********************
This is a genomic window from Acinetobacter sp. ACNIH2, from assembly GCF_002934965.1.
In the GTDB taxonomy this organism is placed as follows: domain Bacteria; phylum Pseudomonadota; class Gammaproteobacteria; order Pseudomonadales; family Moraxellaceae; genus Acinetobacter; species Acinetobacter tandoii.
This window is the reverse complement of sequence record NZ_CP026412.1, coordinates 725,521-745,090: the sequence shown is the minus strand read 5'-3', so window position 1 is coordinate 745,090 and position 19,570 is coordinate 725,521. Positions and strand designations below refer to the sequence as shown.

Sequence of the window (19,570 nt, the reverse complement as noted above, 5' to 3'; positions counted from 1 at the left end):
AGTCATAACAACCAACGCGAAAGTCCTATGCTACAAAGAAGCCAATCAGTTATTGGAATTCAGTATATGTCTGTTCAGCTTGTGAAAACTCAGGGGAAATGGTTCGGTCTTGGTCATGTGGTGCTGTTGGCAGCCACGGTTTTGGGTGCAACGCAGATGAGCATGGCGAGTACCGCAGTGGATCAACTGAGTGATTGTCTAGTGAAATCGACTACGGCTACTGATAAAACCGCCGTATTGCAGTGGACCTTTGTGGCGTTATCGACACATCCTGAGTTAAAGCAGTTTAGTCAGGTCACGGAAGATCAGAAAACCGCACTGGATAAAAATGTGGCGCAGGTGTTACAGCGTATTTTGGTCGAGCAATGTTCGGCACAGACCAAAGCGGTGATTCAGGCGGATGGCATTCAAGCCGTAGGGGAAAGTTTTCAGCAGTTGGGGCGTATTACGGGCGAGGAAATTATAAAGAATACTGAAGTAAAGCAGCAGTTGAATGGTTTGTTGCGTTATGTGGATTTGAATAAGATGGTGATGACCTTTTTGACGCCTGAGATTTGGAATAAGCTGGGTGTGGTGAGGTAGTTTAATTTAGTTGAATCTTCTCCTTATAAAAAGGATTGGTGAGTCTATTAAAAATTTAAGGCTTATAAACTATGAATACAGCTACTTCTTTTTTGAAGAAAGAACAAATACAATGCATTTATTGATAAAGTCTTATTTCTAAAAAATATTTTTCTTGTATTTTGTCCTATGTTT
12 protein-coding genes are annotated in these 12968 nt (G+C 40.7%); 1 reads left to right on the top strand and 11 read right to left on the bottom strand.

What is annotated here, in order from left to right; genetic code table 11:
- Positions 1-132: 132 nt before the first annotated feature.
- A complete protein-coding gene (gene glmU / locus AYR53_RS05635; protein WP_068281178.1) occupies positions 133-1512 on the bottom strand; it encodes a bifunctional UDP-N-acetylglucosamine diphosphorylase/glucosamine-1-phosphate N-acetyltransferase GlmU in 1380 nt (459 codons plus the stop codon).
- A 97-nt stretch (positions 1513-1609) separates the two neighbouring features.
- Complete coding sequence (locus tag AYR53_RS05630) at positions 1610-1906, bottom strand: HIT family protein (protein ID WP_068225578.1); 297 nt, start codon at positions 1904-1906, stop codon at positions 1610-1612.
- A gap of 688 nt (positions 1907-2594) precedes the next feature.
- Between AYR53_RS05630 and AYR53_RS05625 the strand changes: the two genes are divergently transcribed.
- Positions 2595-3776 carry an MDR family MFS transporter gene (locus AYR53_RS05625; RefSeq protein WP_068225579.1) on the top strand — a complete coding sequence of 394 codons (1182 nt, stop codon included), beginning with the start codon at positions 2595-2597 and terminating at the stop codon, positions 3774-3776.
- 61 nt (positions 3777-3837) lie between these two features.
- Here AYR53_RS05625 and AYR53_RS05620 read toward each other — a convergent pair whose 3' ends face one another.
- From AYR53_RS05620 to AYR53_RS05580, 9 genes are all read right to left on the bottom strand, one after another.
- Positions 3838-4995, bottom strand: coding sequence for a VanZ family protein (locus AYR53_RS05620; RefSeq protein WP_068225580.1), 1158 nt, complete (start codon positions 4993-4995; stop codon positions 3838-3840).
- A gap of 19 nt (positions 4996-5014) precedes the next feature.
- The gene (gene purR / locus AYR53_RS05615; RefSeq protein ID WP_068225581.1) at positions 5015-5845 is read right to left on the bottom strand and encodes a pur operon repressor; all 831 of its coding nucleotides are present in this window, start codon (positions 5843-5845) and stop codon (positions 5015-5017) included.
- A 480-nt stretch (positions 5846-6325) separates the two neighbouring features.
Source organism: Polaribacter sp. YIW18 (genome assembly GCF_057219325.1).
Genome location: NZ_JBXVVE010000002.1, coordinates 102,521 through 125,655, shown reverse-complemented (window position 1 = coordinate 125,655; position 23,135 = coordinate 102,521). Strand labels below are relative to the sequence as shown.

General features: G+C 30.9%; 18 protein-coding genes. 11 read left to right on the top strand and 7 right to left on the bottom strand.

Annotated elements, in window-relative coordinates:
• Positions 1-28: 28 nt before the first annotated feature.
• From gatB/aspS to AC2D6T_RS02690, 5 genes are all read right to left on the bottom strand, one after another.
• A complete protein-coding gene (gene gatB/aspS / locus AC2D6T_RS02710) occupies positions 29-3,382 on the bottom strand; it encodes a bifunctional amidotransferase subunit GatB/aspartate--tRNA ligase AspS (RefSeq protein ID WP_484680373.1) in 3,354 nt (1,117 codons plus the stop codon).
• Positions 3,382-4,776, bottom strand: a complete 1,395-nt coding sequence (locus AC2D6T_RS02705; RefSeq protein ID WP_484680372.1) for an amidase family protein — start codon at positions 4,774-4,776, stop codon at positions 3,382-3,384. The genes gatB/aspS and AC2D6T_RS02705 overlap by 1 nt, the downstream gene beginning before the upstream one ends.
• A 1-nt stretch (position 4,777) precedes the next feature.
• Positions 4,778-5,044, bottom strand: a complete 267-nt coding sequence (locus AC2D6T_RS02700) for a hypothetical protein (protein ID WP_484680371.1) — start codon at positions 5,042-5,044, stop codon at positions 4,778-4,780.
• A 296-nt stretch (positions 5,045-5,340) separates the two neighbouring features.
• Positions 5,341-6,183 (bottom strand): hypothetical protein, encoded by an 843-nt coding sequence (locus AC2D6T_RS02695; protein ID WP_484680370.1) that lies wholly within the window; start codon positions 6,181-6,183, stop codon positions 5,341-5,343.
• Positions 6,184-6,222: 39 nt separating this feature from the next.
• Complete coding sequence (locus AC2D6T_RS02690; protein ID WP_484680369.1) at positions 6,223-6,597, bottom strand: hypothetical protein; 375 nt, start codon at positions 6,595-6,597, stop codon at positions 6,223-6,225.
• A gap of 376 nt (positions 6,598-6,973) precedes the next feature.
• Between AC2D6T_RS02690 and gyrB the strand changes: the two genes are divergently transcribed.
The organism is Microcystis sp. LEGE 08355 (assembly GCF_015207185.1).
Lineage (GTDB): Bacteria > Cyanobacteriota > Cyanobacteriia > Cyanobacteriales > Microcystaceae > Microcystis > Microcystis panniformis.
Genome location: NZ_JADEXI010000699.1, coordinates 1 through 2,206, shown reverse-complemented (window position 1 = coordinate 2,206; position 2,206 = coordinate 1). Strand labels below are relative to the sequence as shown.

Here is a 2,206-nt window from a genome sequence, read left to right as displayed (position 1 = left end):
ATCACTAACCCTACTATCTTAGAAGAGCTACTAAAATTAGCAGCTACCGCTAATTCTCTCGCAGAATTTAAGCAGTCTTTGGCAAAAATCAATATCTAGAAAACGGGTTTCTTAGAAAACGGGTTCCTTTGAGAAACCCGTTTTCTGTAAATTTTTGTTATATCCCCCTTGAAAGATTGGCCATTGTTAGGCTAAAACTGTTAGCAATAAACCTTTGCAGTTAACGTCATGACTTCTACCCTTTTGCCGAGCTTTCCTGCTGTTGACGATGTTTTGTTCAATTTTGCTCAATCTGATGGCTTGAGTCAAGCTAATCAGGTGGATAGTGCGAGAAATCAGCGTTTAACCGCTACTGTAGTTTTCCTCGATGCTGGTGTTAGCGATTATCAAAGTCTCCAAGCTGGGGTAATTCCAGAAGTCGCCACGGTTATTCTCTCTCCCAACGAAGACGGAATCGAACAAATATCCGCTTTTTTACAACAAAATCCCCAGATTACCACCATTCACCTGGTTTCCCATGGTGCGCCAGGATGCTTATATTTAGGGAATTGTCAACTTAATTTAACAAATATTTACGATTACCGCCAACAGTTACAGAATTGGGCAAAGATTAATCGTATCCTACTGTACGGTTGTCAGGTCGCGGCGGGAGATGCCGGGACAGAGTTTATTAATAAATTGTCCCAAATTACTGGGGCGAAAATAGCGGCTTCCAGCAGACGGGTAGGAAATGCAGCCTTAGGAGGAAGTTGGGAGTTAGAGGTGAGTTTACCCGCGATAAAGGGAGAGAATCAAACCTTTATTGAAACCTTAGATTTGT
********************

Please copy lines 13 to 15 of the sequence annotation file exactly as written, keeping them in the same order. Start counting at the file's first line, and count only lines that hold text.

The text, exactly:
- Between AYR53_RS05630 and AYR53_RS05625 the strand changes: the two genes are divergently transcribed.
- Positions 2595-3776 carry an MDR family MFS transporter gene (locus AYR53_RS05625; RefSeq protein WP_068225579.1) on the top strand — a complete coding sequence of 394 codons (1182 nt, stop codon included), beginning with the start codon at positions 2595-2597 and terminating at the stop codon, positions 3774-3776.
- 61 nt (positions 3777-3837) lie between these two features.